An RS1 rocket booster undergoes acceptance testing.
Rocket builder ABL Space signed a long-term agreement for multiple launches with Lockheed Martin, agreeing to provide the defense giant with as many as 58 rockets through the end of the decade.
Lockheed Martin will buy up to 26 of ABL’s RS1 rockets through 2025, with an option for up to 32 additional launches through 2029, ABL announced on Monday.
“Having this assured access to space will accelerate our ability to demonstrate the spacecraft and associated payload technologies we are developing to the meet the future mission needs for our customers,” Lockheed Martin Space executive vice president Rick Ambrose said in a press release.
ABL’s RS1 rocket fits in the middle of the launch marketplace, between Rocket Lab’s small Electron and SpaceX’s large Falcon 9 vehicle. RS1 is nearly 90 feet tall and is designed to launch as much as 1,350 kg (nearly 1½ tons) of payload to low Earth orbit.
Lockheed Martin’s venture arm is one of ABL’s early investors, with the company having raised about $220 million in private capital so far – the majority of which came in a round from T. Rowe Price and Fidelity Management last month at a $1.3 billion valuation.
ABL declined to comment on the financial terms of the contract. Based on ABL’s $12 million price tag for an RS1 rocket, the deal with Lockheed Martin is estimated to be worth nearly $700 million over eight years, assuming the maximum number of launches.
A fully-integrated RS1 second stage in test firing at Edwards Air Force Base in 2020.
Notably, as ABL’s rockets utilize a mobile ground system called GS0 that can pack into a few shipping containers, Lockheed Martin may use a variety of launch facilities around the world – including U.S. Space Force facilities at Vandenberg in California and Cape Canaveral in Florida.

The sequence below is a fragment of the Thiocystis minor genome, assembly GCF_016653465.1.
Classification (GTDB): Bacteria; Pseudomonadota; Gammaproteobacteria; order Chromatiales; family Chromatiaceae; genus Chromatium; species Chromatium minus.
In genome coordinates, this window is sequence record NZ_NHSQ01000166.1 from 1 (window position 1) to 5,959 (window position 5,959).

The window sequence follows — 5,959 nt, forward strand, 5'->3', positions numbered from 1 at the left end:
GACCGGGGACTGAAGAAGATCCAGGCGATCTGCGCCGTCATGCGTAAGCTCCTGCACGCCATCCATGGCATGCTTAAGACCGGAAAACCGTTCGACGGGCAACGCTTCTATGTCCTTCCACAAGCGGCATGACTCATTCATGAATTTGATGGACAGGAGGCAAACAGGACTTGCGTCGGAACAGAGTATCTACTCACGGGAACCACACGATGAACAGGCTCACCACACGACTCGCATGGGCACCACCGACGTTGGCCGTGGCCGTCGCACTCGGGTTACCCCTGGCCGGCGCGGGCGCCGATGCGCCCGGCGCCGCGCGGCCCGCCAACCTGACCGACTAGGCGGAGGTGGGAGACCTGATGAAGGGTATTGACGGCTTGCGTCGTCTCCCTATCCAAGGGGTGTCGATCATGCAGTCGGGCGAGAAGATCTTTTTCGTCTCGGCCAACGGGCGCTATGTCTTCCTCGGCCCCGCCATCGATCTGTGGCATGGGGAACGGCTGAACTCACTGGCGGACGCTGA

While the defense giant did not specify which missions it plans to launch with ABL’s rockets, Lockheed Martin previously announced in February that it had selected ABL to launch a mission from Scotland in 2022. Additionally, Lockheed Martin last month signed a strategic partnership with satellite start-up Omnispace, with the latter company planning to launch a constellation of satellites to build a 5G communications network in space.
The large contract represents a coup for ABL in the medium-lift segment of the launch market, where the company is competing with Richard Branson’s Virgin Orbit, which reached orbit a few months ago.
Other competitors in that arena include Relativity Space and Firefly Aerospace, which are aiming to launch for the first time later this year. Meanwhile, Rocket Lab is developing a medium-lift rocket called Neutron that it expects to launch by 2024.
ABL continues to work toward its inaugural RS1 launch from Vandenberg.
While ABL had previously hoped to be ready to launch as early as March, president Dan Piemont said that the company is now aiming “for flight readiness by June.” The rocket builder recently finished acceptance testing on the first RS1 fuel tank, but Piemont said ABL expects the required launch site regulatory approvals will delay its first launch attempt to the third quarter of this year.